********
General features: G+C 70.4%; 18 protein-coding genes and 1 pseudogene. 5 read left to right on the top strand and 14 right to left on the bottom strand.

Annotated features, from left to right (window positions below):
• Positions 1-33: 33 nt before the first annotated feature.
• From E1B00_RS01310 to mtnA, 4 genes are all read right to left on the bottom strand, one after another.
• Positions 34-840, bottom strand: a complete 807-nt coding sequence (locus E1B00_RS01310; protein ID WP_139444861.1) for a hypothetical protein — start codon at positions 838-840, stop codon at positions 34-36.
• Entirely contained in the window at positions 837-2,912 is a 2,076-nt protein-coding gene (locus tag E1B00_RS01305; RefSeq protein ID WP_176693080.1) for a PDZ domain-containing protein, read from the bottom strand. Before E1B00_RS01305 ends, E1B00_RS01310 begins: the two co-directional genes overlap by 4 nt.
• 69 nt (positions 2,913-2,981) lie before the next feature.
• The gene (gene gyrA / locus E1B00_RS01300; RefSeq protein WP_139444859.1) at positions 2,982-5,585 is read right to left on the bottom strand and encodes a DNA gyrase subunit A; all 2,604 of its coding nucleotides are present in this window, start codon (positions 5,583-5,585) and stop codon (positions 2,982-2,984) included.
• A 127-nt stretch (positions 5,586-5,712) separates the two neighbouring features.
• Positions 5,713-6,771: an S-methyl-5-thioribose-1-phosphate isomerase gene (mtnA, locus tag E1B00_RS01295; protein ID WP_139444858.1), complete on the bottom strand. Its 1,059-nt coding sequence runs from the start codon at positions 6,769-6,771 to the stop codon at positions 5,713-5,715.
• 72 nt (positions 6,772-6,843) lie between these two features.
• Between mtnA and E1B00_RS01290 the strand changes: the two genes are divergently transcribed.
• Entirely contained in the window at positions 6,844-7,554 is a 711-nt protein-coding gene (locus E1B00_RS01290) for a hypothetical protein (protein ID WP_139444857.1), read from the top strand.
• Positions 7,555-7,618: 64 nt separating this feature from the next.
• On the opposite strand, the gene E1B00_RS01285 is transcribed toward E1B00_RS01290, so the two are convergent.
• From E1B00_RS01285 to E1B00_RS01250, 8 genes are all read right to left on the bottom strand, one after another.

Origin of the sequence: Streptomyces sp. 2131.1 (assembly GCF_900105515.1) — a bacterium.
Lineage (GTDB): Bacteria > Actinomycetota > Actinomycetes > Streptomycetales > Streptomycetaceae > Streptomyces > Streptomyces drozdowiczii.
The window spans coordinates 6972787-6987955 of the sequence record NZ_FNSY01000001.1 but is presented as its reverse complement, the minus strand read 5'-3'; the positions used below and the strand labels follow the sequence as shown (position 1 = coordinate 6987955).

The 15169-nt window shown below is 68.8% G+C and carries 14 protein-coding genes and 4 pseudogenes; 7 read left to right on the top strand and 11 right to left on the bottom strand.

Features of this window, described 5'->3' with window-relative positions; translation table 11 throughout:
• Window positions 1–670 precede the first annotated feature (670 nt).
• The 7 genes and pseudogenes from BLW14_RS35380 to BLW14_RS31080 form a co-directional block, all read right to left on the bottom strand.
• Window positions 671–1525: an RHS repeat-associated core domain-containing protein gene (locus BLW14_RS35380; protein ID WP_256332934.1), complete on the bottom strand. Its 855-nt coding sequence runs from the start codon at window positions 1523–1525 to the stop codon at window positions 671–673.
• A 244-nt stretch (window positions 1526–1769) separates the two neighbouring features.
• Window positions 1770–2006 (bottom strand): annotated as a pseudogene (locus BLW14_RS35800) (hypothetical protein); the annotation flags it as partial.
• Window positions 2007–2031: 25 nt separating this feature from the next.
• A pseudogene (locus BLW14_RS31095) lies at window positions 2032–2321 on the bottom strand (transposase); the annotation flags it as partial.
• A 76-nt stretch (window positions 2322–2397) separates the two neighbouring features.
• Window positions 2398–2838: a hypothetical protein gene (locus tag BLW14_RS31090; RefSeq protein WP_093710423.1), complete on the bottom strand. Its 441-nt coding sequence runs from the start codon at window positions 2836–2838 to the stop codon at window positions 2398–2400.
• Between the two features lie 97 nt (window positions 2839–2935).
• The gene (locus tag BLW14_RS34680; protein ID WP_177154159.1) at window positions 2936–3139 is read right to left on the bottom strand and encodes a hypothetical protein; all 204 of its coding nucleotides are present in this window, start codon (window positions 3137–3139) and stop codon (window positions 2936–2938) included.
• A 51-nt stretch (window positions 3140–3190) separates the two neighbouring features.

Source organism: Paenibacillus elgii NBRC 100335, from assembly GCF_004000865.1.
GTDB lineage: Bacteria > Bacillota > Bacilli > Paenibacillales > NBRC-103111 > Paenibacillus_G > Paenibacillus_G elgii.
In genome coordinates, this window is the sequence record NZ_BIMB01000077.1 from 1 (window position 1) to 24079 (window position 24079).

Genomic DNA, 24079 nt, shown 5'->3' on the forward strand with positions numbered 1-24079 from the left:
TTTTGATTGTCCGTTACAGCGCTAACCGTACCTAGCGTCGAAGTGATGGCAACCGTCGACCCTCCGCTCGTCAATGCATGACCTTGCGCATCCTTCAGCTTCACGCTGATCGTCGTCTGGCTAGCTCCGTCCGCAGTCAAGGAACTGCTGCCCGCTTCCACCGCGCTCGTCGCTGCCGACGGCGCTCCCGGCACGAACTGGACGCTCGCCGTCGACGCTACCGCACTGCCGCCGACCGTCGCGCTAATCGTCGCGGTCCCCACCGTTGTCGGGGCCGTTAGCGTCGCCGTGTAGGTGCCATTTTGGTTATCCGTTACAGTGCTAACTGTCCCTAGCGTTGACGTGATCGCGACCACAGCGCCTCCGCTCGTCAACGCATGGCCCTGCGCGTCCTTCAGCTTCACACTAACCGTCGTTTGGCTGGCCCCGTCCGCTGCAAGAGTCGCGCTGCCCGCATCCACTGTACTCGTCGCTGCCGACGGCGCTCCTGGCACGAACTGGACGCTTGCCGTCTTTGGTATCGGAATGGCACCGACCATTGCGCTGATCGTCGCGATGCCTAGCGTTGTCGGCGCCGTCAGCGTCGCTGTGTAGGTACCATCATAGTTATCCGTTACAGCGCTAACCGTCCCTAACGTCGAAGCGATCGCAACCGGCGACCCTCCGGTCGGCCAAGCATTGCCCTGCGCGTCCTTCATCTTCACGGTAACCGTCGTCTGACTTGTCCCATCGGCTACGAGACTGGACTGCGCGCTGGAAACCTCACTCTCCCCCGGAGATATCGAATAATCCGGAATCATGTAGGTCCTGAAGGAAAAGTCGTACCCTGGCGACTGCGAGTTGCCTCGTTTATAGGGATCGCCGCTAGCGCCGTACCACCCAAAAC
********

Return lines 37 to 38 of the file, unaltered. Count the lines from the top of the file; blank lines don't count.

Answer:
Genomic DNA, 24079 nt, shown 5'->3' on the forward strand with positions numbered 1-24079 from the left:
TTTTGATTGTCCGTTACAGCGCTAACCGTACCTAGCGTCGAAGTGATGGCAACCGTCGACCCTCCGCTCGTCAATGCATGACCTTGCGCATCCTTCAGCTTCACGCTGATCGTCGTCTGGCTAGCTCCGTCCGCAGTCAAGGAACTGCTGCCCGCTTCCACCGCGCTCGTCGCTGCCGACGGCGCTCCCGGCACGAACTGGACGCTCGCCGTCGACGCTACCGCACTGCCGCCGACCGTCGCGCTAATCGTCGCGGTCCCCACCGTTGTCGGGGCCGTTAGCGTCGCCGTGTAGGTGCCATTTTGGTTATCCGTTACAGTGCTAACTGTCCCTAGCGTTGACGTGATCGCGACCACAGCGCCTCCGCTCGTCAACGCATGGCCCTGCGCGTCCTTCAGCTTCACACTAACCGTCGTTTGGCTGGCCCCGTCCGCTGCAAGAGTCGCGCTGCCCGCATCCACTGTACTCGTCGCTGCCGACGGCGCTCCTGGCACGAACTGGACGCTTGCCGTCTTTGGTATCGGAATGGCACCGACCATTGCGCTGATCGTCGCGATGCCTAGCGTTGTCGGCGCCGTCAGCGTCGCTGTGTAGGTACCATCATAGTTATCCGTTACAGCGCTAACCGTCCCTAACGTCGAAGCGATCGCAACCGGCGACCCTCCGGTCGGCCAAGCATTGCCCTGCGCGTCCTTCATCTTCACGGTAACCGTCGTCTGACTTGTCCCATCGGCTACGAGACTGGACTGCGCGCTGGAAACCTCACTCTCCCCCGGAGATATCGAATAATCCGGAATCATGTAGGTCCTGAAGGAAAAGTCGTACCCTGGCGACTGCGAGTTGCCTCGTTTATAGGGATCGCCGCTAGCGCCGTACCACCCAAAAC